I have purposely selected as examples the more perfect methods of obtaining artificial light, wherein the waste radiation is only useless and not noxious. But the old-fashioned plan was cruder even than this; it consisted simply in setting something burning; whereby not the fuel but the air was consumed, whereby also a most powerful radiation was produced, in the waste waves of which we were content to sit stewing, for the sake of the minute - almost infinitesimal - fraction of it which enabled us to see.

Every one knows now, however, that combustion is not a pleasant or healthy mode of obtaining light; but every one does not realize that neither is incandescence a satisfactory and unwasteful method which is likely to be practiced for more than a few decades, or perhaps a century.

Look at the furnaces and boilers of a great steam engine driving a group of dynamos, and estimate the energy expended; and then look at the incandescent filaments of the lamps excited by them, and estimate how much of their radiated energy is of real service to the eye. It will be as the energy of a pitch pipe to an entire orchestra.

It is not too much to say that a boy turning a handle could, if his energy were properly directed, produce quite as much real light as is produced by all this mass of mechanism and consumption of material. There might, perhaps, be something contrary to the laws of nature in thus hoping to get and utilize some specific kind of radiation without the rest, but Lord Rayleigh has shown in a short communication to the British Association at York that it is not so, and that, therefore, we have a right to try to do it.

We do not yet know how, it is true, but it is one of the things we have got to learn.

Any one looking at a common glow-worm must be struck with the fact that not by ordinary combustion, nor yet on the steam engine and dynamo principle, is that easy light produced. Very little waste radiation is there from phosphorescent things in general. Light of the kind able to affect the retina is directly emitted; and for this, for even a large supply of this, a modicum of energy suffices.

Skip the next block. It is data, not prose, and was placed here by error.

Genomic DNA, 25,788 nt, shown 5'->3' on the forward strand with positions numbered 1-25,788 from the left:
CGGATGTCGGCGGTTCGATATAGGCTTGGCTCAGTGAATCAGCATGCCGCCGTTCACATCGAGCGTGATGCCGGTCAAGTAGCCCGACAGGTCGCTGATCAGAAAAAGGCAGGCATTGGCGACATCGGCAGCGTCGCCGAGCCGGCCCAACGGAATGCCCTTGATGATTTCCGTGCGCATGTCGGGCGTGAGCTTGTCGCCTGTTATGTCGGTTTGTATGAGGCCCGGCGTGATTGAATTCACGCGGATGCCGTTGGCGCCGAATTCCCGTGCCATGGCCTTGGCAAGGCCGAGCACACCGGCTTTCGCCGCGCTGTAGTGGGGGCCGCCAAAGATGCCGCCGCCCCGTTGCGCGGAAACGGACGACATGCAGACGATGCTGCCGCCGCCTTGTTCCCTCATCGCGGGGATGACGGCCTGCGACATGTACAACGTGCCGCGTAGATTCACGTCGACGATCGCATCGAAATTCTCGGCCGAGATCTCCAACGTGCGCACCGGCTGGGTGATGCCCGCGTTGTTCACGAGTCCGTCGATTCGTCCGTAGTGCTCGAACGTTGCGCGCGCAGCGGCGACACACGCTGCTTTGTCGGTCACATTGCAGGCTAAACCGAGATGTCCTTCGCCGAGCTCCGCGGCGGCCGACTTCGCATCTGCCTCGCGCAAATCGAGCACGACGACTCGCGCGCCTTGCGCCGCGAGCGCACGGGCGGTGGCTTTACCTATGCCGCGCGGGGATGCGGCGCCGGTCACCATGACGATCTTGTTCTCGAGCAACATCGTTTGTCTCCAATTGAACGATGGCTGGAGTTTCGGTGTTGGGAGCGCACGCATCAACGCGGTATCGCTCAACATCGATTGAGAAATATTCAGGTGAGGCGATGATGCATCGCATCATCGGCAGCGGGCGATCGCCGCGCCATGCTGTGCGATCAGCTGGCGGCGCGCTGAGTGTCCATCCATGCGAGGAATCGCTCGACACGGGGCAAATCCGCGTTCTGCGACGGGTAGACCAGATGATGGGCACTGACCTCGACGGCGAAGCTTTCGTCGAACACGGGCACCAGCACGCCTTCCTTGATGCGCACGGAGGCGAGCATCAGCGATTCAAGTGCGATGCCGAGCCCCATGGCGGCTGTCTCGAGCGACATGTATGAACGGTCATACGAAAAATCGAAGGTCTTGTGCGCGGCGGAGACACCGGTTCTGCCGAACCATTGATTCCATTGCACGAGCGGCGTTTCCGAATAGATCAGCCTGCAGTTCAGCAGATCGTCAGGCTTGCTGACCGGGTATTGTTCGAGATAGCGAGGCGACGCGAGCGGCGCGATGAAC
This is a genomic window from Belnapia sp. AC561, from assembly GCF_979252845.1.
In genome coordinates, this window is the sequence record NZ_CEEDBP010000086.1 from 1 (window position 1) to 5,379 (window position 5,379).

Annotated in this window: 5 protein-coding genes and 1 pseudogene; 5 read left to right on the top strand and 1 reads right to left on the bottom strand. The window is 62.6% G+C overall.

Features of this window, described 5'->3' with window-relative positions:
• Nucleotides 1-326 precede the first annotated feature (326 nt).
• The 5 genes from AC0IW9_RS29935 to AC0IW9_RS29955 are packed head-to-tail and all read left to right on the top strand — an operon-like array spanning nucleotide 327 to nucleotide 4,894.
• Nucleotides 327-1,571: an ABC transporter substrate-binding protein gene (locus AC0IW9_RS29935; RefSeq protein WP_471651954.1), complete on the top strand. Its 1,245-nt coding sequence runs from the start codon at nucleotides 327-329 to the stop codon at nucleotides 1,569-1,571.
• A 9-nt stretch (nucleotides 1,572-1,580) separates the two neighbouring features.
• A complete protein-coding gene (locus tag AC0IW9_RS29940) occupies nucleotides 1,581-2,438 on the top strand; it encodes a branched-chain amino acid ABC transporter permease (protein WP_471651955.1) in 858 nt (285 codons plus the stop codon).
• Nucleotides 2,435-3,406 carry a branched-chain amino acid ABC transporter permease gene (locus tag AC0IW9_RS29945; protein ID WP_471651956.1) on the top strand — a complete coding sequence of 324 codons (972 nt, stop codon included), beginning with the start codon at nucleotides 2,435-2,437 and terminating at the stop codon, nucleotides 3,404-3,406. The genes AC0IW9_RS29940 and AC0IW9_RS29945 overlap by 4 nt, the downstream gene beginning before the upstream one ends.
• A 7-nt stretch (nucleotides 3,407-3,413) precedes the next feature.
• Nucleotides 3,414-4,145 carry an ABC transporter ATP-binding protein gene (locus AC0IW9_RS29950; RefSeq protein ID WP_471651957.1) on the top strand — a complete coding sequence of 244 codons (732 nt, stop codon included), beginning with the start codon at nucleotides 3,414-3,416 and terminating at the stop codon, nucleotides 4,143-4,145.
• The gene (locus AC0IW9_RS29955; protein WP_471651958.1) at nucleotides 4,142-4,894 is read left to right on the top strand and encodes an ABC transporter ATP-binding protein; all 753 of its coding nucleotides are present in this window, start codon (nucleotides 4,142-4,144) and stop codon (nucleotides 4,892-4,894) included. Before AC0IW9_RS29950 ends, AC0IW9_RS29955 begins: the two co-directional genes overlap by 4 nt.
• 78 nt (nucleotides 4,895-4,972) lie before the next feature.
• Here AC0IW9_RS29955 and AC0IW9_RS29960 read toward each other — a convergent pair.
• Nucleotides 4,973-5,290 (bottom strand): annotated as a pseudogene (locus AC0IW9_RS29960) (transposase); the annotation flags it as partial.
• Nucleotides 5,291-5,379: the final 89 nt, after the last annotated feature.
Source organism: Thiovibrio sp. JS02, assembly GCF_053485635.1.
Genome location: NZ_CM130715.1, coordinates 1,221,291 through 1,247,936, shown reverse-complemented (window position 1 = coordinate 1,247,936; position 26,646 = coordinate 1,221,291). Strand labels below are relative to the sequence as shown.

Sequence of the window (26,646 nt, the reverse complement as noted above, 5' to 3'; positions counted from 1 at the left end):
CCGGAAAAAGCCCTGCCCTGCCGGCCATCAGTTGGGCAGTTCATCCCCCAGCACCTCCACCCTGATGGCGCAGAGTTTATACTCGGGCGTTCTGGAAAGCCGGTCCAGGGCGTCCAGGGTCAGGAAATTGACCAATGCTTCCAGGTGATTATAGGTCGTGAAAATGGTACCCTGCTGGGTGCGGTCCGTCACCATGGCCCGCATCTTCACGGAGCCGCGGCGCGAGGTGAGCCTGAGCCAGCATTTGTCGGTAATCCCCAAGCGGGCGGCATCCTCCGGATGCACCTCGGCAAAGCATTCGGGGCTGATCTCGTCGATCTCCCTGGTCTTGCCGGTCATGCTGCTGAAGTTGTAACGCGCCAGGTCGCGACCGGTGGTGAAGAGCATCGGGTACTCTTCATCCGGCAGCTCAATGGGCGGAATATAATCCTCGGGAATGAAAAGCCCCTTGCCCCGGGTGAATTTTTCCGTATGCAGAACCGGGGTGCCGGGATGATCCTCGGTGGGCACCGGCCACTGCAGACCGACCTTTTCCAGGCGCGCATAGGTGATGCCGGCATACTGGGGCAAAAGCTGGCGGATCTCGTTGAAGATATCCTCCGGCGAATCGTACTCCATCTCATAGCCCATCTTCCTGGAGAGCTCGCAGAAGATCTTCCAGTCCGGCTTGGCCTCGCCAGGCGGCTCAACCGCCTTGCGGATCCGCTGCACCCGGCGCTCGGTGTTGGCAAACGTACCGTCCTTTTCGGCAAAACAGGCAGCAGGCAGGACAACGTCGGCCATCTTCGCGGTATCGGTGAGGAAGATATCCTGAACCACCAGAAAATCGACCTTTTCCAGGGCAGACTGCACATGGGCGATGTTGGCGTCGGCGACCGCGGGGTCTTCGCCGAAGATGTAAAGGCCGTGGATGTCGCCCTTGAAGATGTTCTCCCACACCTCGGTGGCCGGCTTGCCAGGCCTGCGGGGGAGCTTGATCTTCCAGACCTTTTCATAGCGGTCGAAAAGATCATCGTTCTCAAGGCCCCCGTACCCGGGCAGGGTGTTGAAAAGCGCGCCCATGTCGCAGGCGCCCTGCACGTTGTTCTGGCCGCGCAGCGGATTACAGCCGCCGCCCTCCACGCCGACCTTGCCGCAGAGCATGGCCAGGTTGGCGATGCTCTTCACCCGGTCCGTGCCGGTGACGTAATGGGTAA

Solar radiation consists of waves of all sizes, it is true; but then solar radiation has innumerable things to do besides making things visible. The whole of its energy is useful. In artificial lighting nothing but light is desired; when heat is wanted it is best obtained separately by combustion. And so soon as we clearly recognize that light is an electric vibration, so soon shall we begin to beat about for some mode of exciting and maintaining an electrical vibration of any required degree of rapidity. When this has been accomplished the problem of artificial lighting will have been solved.

[1]

Being the general substance of a lecture to the Ashmolean Society in the University of Oxford, on Monday, June 3, 1889. [Reprinted from the Liverpool University College Magazine.]

[2]

Though, indeed, a century hence it may be premature to offer an opinion on such a point.